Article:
Now, as I said early on, a budget is a values statement. We lead with our shared Kentucky values of family, faith and our deep commitment to one another. And to move the commonwealth forward, we need strong people, strong families and strong communities.

So, I want to go back to the title of this budget: “Our Future Is Now.” When we say “our” it must mean everyone. This value is rooted in my faith. Scripture (Luke 19:10) tells us: “For the Son of Man came to seek and to save the lost.”

What more powerful message can there be than Jesus being sent to Earth, not for the wealthy or pious, but those who hurt, those who suffer, those who need a little more help? Living this faith starts with a basic human right – access to high-quality, affordable health care.

That’s why I made good on my promise to relaunch kynect, our state-based health insurance marketplace – to make sure all Kentuckians have access to affordable health care. In addition to kynect, this budget fully funds Medicaid and Medicaid expansion, which provides health care coverage to many of our people, including more than 660,000 Kentucky children – children of God who deserve a healthy start to what we hope are amazing lives.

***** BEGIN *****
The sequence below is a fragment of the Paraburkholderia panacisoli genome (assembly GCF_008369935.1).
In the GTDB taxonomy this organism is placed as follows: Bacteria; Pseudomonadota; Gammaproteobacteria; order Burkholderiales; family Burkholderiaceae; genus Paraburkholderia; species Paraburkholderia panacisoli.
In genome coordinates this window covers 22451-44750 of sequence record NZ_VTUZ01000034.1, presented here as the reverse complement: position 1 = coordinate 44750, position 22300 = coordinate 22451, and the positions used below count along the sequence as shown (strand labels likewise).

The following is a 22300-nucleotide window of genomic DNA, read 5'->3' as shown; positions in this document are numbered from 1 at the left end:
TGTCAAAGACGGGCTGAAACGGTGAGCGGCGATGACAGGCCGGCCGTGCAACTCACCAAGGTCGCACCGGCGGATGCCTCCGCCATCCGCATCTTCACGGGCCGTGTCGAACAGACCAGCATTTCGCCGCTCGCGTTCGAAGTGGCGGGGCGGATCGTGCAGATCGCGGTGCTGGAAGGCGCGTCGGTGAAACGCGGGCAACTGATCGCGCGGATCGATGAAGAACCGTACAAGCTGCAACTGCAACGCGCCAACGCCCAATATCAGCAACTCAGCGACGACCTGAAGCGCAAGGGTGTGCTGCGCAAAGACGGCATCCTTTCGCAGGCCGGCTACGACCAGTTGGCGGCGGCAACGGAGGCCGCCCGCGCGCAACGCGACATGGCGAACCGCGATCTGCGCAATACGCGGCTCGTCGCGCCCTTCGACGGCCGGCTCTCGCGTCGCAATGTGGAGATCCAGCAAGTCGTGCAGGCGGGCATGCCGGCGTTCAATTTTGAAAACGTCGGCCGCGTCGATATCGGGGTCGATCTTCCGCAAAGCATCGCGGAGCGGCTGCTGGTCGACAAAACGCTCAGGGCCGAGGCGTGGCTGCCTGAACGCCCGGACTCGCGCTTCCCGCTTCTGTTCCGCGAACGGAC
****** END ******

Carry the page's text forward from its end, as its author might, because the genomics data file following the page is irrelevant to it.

My budget funds hundreds of additional slots in the Michelle P. waiver program and additional slots for the Supports for Community Living waiver program, as well.

My budget works to take care of the most vulnerable. It extends the daily reimbursement increase to nursing homes, representing $150 million annually to the nursing homes. And our nursing home workers – they deserve hero pay too.